One other passage, in 2 Cor. vi. 14-18, shows that when the child of God is now called out from the world to be separate, and to live the life of faith, a similar title is used to that which was used with Abraham under similar circumstances, and for a similar reason. " Ye shall be my sons and daughters, saith the Lord Almighty."

5. "The Most High God," (Elyon) is the Millennial title, setting forth God’s sublimity (as SHADDAI does His bounty, and ELOHIM His power, and JEHOVAH His covenant).
It is His title as ruling over, and acting, on the earth as well as in the heavens. See Gen. xiv. 18-22; Deut. xxxii. 8 (compare Acts xvii. 26); Ps. xviii. 13; lxxviii. 35; lxxxix. 27; xcvii. 9. Wherever this title occurs it embraces and implies the exercise of power and blessing over the earth, when He shall, in His Melchisedec character,be "A priest upon His throne" ( 13).
Five times is "the Most High" used in Dan. iv., and five times in Dan. vii., in order to show that this is the title He assumes when it is declared that it is He who "ruleth in the kingdom of men and giveth it to whomsoever He will."

6. "The Lord of the Whole Earth" is a title which we have first in Josh. iii. 11,13, and used when He took possession of the land. Joshua was the type of Him by whom He would accomplish it, and Canaan was then a pledge of it.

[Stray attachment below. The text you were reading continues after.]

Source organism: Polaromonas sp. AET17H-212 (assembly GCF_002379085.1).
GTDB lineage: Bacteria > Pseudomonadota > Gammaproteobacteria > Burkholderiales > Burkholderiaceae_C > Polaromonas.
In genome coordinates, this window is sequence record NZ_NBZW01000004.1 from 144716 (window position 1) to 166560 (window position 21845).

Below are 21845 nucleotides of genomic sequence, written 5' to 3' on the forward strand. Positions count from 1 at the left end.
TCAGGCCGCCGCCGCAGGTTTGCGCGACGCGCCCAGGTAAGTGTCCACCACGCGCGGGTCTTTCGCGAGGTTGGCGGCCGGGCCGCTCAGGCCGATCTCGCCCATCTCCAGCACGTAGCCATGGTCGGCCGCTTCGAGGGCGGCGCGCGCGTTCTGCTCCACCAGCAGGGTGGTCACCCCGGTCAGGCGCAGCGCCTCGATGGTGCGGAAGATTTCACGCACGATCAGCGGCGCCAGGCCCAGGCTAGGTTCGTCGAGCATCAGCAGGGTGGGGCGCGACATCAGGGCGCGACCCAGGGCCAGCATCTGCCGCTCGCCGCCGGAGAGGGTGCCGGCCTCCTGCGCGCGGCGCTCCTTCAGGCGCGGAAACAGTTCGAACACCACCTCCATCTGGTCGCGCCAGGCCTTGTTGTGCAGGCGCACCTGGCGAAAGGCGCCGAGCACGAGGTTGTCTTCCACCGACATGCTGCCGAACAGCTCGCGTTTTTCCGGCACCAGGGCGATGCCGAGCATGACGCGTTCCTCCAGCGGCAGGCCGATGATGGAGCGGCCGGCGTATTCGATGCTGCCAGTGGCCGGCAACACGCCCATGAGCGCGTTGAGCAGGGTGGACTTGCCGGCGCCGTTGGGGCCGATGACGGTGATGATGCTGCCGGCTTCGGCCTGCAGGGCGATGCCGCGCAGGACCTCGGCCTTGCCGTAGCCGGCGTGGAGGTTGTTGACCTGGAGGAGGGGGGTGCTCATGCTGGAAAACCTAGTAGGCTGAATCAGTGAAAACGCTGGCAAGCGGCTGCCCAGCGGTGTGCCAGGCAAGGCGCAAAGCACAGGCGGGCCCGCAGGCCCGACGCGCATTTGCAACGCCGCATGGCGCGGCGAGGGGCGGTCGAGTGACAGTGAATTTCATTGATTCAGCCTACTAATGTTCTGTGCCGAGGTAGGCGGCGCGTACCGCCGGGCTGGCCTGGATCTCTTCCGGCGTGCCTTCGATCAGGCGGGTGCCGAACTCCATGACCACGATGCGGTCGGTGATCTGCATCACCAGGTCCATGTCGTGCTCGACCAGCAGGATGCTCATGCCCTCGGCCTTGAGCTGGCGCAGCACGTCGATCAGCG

But soon the land was polluted, and Ezekiel sees in vision the glory departing, (i.ix). God no longer finding a throne on it. Afterwards he sees the glory returning (xliii). He sees in vision what will take place when this title will be re-asserted. Rev. xi. 4. (See also Zech. iv. and vi. 5). Men will be willing to own Him as the "God of Heaven (Rev. xi. 13): but not till after the judgments of seals and trumpets and vials will the earth be delivered and the song of praise burst forth (Rev. xi. 15) "The kingdoms of this world are become the kingdoms of our Lord and of His Christ, and He shall reign for ever and ever."

7. "The God of Heaven." This is the title which God assumes during the time of Israel’s dispersion.

While they are "lo-ammi, not my people,* (* In the five books written after the captivity they are not once called " my people" by God, - except as they may be viewed prophetically. )
He finds no home and throne in this world. He sometimes interferes, it is true, but He acts from heaven, no longer from His place on earth between the cherubim. Hence, this title is almost exclusively confined to the books which refer to that period, Ezra, Nehemiah, Daniel, &c. It is used about 20 times altogether, while He acts in and from heaven, but not upon earth. He controls all, for the discipline and blessing of His people. The application is too clear to need any citation of passages.

We pass on now to consider the
New Testament Divine Titles. So little attention has been paid to these titles of the Lord Jesus Christ, that few imagine there is any significance in their choice or order. But enough has already been said to convince us of the importance of accuracy in noticing and studying every detail. So numerous are these variations, that in Paul’s Epistles alone there are seventeen different combinations of the words "Lord," "Jesus," and "Christ." * Unless these words are used at random, there must be a reason why, if certain words are used, no other words would have answered the same purpose. For example, if it says "Jesus Christ," we must believe that "Christ Jesus" would not have been appropriate. Whether we may ever discover a reason, or whether the reason I now submit may be the right one, does not alter the fact.